Rob Blake, the rugged defenseman who controlled the blue line during 20 NHL seasons and captained the Sharks into the Western Conference finals this spring, is retiring.
The formal announcement is not expected to come until next week. On Wednesday, both the Sharks and Blake declined to comment.
But his retirement, first reported by Comcast SportsNet Bay Area, is not unexpected. It had been clear for months that Blake, 40, was leaning toward hanging up his skates after the season. And when the Sharks were eliminated from the postseason by Chicago, Blake sounded as if he only needed a few weeks away before making it official.
Blake had a big impact during his two seasons in San Jose. A steadying presence in the locker room, Blake consistently was praised by teammates for his quiet leadership. So it was no surprise when he was named team captain last fall, taking over the role from Patrick Marleau.
His decision marks the first domino to tumble in what likely will be a busy Sharks offseason. Marleau and goalie Evgeni Nabokov become unrestricted free agents on July 1. Among other pressing business is re-signing young standouts Joe Pavelski and Devin Setoguchi, who are restricted free agents.
But whatever the Sharks' roster looks like in the fall, it will not include Blake.
His long career is dotted with highlights -- topped by winning the 2001 Stanley Cup with Colorado. Blake also won the 1998 Norris Trophy as the NHL's best defenseman, played on the 2002 Team Canada Olympic gold-medal squad and was a seven-time All-Star. He scored 240 goals with 537 assists and 1,679 penalty minutes in 1,270 regular-season NHL games. Blake notched more than 40 points in a season 12 times in his career.
He also is generally regarded as a lock for eventual induction into the Hall of Fame.
At 6-foot-4 and 225 pounds, Blake was an intimidating force during two tours of duty with the Los Angeles Kings, Colorado and the Sharks. Slowed by injuries earlier in his career -- in large part because of his physical play -- he proved remarkably durable in his later years. He played in 143 regular-season games in his two seasons with the Sharks.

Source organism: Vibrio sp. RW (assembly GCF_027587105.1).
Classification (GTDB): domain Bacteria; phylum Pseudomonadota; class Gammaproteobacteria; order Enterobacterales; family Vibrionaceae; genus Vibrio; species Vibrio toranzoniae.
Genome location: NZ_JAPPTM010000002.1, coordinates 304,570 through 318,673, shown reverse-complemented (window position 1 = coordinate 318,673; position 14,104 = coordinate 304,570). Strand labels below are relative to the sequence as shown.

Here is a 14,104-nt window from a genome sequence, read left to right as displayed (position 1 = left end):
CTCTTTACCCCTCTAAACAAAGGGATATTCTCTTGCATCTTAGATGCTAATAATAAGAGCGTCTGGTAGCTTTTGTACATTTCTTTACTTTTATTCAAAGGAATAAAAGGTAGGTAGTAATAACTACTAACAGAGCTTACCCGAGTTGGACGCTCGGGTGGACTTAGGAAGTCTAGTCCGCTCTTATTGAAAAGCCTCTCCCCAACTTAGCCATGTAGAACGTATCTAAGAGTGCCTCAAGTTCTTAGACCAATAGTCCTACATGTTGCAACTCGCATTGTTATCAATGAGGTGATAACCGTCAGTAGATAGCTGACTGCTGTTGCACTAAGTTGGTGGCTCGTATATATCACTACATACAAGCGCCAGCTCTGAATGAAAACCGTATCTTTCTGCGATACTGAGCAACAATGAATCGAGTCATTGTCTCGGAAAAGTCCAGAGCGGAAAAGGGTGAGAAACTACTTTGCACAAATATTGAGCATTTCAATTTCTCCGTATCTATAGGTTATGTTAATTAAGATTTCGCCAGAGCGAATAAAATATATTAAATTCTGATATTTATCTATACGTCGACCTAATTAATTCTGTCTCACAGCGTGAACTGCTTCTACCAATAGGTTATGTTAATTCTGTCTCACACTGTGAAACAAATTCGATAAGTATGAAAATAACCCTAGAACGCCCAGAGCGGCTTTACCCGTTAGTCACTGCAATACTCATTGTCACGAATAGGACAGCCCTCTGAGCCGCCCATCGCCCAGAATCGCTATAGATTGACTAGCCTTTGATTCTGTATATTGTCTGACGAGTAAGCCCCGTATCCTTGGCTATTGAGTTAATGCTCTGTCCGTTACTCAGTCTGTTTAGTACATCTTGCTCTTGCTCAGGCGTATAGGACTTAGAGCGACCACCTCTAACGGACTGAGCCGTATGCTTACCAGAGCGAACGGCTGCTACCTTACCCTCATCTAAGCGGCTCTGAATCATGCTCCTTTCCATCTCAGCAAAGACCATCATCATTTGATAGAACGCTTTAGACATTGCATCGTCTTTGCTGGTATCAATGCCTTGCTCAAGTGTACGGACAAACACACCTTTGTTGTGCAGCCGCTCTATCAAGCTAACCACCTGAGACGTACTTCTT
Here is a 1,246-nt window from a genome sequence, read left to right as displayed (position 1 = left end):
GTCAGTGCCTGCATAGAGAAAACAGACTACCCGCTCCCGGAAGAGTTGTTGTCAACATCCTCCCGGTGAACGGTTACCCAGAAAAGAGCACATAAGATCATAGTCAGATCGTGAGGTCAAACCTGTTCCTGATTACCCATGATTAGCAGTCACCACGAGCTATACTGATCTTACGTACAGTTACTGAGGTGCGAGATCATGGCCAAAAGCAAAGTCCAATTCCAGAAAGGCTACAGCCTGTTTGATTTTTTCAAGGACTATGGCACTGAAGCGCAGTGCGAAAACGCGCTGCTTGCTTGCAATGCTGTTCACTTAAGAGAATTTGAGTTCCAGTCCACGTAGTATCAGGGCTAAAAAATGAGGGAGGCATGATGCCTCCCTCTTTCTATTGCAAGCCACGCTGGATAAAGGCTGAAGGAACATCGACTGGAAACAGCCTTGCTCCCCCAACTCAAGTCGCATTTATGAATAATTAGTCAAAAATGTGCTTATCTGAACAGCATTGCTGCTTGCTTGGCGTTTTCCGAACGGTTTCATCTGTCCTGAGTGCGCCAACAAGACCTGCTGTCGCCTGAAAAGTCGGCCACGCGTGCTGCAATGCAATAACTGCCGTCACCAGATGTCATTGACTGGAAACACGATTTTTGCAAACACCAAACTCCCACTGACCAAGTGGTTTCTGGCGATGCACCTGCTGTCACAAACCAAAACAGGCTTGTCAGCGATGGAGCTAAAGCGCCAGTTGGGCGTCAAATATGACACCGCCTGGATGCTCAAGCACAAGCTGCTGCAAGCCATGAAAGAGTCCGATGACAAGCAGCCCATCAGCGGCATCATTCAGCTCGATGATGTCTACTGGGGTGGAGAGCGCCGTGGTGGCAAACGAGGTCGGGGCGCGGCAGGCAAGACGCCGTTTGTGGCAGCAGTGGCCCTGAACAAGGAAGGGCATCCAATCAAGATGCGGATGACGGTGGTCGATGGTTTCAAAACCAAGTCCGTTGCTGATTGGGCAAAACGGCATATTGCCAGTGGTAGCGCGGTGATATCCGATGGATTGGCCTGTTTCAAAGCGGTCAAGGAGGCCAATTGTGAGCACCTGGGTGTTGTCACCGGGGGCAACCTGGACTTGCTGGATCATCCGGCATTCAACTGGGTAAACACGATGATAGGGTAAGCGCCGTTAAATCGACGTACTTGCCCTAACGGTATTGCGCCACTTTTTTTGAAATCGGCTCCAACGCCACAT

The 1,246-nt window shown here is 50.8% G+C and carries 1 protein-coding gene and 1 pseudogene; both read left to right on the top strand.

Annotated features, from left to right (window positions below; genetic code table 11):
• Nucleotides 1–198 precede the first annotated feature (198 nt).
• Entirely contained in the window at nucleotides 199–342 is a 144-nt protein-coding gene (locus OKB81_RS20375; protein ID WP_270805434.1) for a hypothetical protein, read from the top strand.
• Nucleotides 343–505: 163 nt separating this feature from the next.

A native of Ontario, he was the 70th overall pick of the 1988 draft. He broke into the NHL with Los Angeles in 1990 and quickly became a Kings mainstay. He replaced Wayne Gretzky as the team's captain in 1996 and held the title until he was traded to Colorado in 2001. That turned out to be a great move as Blake played a key role when the Avalanche won the Stanley Cup title that season.
In 2006, he returned to the Kings. But after two more seasons in Los Angeles, he signed a one-year deal with the Sharks. He formed a strong defensive pairing with Marc-Edouard Vlasic as he scored 10 goals and added 35 assists.
This season, after signing another one-year deal for $3.5 million, Blake assumed the Sharks' captaincy from Marleau in a move widely seen as taking pressure from the forward's shoulders. Marleau responded with his best season ever, scoring 44 goals.
And Blake was credited for leading a Sharks team that finished with the best Western Conference regular-season record and won two playoff rounds before being swept by the Chicago Blackhawks. Blake, who had seven goals and 23 assists, played some of his best hockey late in the year.
Now, the Sharks are expected to put his salary savings toward signing their free agents. They also might very well be in the market for another defenseman.